The expectant mom said that she would probably have to explain that “this is a fantastical, completely fictionalized version of the South during this time that was wrecked with slavery” before sharing the film, one she grew up watching.
Goldberg told McCain that in movies, “There’s a whole history of people that are not represented.”
Goldberg continued: “Probably what you’ll tell your child is what I tell my kids when they turn on movies and it takes place in New York and there are no people of color. We have to say: ‘We’re trying to do better now. These were great movies, (but) they weren’t as enlightened as we are now.'”
Abdul-Jabbar pointed out in his column, however, that parents don’t always get to dictate and guide their children’s viewing experience.
Megyn Kelly also shared her views on HBO Max’s removal of the film last week.
“Are we going to pull all of the movies in which women are treated as sex objects too?” she tweeted. “Where does this end?”
She reasoned that if “Gone With the Wind” were to be removed, then the same logic would also lead to the removal of episodes of “Friends” and “Game of Thrones,” anything by John Hughes and Woody Allen, etc. “Let’s keep it going until all we have left is The Queen and Captain America,” she said.
Based on a 1936 book by Margaret Mitchell, “Gone With the Wind” is a historical epic about a romance between Scarlett O’Hara (Vivien Leigh), the daughter of a Georgia plantation owner, and Rhett Butler (Clark Gable), a gambler who joins the Confederacy.
Protests in the wake of George Floyd’s death have forced entertainment companies to grapple with the appropriateness of both current and past productions. Last week, the Paramount Network dropped the long-running reality series “Cops” after 33 seasons. The BBC also removed episodes of “Little Britain,” a comedy series that featured a character in blackface, from its streaming service.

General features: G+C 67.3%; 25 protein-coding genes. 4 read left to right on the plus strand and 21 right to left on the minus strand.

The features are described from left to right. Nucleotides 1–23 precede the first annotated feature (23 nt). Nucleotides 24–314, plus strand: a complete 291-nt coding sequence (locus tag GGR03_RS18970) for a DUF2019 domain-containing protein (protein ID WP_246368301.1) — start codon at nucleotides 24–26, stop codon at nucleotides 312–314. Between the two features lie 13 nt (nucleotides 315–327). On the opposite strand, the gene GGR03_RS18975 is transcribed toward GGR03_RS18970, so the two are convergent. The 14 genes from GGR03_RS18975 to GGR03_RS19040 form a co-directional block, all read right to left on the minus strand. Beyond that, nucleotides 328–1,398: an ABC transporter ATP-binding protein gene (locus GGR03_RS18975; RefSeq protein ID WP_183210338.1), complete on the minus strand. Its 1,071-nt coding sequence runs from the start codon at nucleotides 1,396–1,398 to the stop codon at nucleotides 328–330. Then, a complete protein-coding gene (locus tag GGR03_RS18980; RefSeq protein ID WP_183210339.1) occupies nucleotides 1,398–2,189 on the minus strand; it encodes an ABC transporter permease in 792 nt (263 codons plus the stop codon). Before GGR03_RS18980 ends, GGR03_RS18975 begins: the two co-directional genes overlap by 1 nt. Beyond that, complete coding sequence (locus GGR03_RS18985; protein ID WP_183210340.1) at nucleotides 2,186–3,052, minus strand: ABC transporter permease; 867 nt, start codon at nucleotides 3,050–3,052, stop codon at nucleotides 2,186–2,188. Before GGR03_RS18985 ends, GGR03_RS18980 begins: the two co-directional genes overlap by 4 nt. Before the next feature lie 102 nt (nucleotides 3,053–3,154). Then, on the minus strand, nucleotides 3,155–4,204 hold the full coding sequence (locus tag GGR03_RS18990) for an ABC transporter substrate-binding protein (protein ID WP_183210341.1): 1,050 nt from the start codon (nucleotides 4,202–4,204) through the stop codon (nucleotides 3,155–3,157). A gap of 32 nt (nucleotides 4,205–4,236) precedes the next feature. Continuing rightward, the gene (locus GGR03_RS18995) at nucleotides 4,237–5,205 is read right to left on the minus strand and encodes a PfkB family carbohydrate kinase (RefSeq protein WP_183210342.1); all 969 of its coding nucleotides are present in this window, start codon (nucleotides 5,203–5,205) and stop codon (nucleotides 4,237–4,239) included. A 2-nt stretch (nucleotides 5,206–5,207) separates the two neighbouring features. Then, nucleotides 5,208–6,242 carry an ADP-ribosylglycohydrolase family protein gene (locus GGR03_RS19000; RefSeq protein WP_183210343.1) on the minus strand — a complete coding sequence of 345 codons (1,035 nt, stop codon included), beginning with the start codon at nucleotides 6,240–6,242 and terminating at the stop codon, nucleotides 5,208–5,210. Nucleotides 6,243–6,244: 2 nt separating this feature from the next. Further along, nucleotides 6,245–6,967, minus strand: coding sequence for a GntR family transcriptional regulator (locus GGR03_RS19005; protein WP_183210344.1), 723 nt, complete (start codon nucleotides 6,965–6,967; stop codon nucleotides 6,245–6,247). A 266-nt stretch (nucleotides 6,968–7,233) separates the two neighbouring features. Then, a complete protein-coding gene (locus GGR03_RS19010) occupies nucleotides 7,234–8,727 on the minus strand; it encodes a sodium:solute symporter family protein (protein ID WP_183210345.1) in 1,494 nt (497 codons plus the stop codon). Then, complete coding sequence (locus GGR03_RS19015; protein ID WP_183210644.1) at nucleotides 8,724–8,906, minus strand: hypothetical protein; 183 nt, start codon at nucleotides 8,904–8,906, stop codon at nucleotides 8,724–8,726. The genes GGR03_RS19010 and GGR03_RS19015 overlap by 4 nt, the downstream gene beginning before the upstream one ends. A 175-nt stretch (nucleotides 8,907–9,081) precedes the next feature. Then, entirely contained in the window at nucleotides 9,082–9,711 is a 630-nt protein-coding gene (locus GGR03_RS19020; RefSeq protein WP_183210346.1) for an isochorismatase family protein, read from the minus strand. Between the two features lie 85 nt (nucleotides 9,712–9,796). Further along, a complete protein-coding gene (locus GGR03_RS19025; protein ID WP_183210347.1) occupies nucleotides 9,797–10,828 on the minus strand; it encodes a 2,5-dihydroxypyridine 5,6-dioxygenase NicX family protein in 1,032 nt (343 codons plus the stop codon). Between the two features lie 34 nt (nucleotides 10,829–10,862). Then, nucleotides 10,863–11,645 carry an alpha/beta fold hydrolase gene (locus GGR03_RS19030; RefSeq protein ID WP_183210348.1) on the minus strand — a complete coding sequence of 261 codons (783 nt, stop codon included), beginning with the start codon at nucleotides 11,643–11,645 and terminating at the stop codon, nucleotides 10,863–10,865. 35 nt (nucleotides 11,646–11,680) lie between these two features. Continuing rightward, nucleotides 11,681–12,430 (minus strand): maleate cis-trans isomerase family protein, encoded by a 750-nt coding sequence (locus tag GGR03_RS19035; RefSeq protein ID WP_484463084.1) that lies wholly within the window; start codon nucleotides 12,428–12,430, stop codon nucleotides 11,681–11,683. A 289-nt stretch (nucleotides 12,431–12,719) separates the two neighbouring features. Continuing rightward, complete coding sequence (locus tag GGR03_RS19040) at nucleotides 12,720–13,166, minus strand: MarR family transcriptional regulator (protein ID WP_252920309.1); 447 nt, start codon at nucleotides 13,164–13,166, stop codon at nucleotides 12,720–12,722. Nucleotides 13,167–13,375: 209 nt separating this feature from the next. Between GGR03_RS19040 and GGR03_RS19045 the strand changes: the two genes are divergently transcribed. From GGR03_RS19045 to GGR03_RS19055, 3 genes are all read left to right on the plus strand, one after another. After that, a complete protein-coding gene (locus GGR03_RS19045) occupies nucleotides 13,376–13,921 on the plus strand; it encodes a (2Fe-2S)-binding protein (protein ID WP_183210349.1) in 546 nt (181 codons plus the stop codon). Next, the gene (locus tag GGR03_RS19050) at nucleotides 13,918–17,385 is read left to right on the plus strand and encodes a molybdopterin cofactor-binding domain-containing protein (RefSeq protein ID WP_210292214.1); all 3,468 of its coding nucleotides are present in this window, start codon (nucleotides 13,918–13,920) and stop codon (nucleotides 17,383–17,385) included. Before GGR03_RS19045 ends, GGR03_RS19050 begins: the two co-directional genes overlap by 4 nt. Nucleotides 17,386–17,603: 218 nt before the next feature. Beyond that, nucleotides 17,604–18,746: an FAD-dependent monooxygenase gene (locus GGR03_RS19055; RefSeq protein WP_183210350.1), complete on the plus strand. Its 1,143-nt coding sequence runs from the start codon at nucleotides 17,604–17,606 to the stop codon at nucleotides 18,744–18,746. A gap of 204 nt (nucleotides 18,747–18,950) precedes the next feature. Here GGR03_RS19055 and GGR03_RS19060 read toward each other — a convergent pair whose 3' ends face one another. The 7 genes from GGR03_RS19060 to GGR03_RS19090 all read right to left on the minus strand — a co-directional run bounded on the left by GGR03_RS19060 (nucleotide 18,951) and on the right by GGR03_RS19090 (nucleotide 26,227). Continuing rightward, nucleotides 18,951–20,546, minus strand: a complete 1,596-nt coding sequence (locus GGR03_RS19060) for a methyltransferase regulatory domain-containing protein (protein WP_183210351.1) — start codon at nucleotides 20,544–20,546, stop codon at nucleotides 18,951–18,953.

In an op-ed June 8 in the Los Angeles Times, filmmaker John Ridley urged WarnerMedia to take down “Gone With the Wind,” arguing that it “romanticizes the Confederacy in a way that continues to give legitimacy to the notion that the secessionist movement was something more, or better, or more noble than what it was — a bloody insurrection to maintain the ‘right’ to own, sell and buy human beings.”
The “Gone With The Wind” removal comes on the heels of news that HBO Max’s “Looney Tunes Cartoons” reboot will not include infamous rabbit hunter Elmer Fudd’s cartoon rifle.
“We’re not doing guns,” Peter Browngardt, the series’ executive producer and showrunner, told the New York Times. “But we can do cartoony violence — TNT, the Acme stuff. All that was kind of grandfathered in.”
Like all characters on the throwback animated series that started last week earlier this month on HBO Max, Fudd will be gun-free. The new episodes harken back to the Looney Tunes, which had their peak in the 1940s and 1950s heyday, in every other way – filled with cartoonish dynamite explosions and intricate ACME-brand booby traps.
Contributing: Cydney Henderson, Bryan Alexander, USA TODAY; The Associated Press